2 min read
Now that we have a small collection of song files that combine the IPA text and music in one place, we can start to look in detail at the relationship between the musical and lyrical structures. For that, we created the parseFullData.py script. This script uses a combination of music21 functions and our own custom text-analysis functions to parse each song note-by-note and provide detailed information about each note's musical properties (pitch, duration, beat placement, etc.) and lyrical properties (for now, simply whether or not the syllable is stressed, and where the vowel sound falls on the open–neutral–close scale). This produces a really big table, with a lot of information:
etc.... (It also produces a table for each song in the corpus individually.)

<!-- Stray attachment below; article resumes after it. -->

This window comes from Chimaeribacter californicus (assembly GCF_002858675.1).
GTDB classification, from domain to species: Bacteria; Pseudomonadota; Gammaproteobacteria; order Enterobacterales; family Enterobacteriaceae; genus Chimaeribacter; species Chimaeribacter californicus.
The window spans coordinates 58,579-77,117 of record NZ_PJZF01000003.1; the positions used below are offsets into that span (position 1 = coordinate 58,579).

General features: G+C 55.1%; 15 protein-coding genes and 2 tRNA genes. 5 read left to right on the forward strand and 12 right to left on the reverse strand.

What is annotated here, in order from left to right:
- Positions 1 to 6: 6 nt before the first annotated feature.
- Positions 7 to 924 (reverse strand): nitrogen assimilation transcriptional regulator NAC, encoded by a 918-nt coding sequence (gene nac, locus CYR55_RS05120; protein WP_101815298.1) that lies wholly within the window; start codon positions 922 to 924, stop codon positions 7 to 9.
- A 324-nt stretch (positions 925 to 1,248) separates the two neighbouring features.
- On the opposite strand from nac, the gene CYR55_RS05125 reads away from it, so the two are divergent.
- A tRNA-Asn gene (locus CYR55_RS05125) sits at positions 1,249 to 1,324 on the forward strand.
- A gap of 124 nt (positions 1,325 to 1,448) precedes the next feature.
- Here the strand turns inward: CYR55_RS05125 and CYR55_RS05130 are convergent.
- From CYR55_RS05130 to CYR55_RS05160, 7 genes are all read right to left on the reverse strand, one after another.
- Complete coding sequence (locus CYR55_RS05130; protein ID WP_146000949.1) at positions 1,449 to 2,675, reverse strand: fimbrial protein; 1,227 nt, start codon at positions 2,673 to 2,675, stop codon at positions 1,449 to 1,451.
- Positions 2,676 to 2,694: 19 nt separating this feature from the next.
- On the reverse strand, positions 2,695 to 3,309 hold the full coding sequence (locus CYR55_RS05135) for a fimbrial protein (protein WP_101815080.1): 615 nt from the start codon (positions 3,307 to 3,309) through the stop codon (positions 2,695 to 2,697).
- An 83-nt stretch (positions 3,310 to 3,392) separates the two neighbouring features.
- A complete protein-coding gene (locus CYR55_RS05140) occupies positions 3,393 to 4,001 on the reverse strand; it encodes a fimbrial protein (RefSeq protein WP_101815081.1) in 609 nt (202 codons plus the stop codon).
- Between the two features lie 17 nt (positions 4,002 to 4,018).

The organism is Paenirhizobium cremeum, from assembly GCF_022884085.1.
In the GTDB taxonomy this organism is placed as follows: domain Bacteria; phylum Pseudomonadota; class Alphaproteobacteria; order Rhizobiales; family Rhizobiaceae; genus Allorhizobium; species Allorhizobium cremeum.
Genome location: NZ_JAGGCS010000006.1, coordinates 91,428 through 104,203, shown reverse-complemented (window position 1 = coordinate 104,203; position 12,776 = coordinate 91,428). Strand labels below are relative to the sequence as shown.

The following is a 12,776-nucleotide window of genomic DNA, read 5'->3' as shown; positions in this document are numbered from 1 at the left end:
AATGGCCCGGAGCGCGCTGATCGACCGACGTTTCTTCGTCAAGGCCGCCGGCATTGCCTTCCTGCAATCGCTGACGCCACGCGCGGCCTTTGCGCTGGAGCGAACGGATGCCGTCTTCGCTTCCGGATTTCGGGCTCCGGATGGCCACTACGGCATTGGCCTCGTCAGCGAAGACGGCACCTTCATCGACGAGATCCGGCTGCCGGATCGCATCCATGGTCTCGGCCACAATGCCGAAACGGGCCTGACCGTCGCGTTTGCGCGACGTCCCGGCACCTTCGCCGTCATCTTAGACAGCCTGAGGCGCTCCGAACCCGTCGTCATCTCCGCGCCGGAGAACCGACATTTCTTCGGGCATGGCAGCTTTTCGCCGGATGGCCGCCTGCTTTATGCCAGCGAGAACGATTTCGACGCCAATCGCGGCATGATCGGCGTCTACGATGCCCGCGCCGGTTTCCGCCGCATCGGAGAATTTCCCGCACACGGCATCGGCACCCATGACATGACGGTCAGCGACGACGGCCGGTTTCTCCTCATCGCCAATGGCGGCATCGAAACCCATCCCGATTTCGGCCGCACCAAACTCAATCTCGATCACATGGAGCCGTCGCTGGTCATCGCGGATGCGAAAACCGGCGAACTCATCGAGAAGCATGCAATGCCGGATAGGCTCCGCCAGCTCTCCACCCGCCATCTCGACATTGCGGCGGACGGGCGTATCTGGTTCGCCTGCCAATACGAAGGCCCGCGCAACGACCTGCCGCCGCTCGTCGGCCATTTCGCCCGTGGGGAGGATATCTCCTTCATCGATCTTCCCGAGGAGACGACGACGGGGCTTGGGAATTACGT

This output is where I'm starting to have some fun. I started learning the statistical analysis program R this summer, and it can do some really powerful things with this output. I can import this data into R with a single line of code, and then ask all kinds of really specific questions ... and get the answers very quickly. Things like:
- What is the most common vowel category? — in the whole corpus? in each song?
- Is there a correlation between a syllable's stress and what part of the beat it falls on? (there is)
- Is there a correlation between the "openness" of a vowel and how high the note is? how long the note is? what beat the note falls on?
...and so on.
For now, I've just been asking R random questions about the corpus and getting mixed results. Next, I'll write an R script that will systematically ask these questions of all the songs in the corpus, so we can do some good "distant reading" of the corpus and get a feel for what's going on, and in which songs are the most interesting things happening.
If you use R, feel free to download the data, import it yourself, and play around. Let us know if you find anything cool!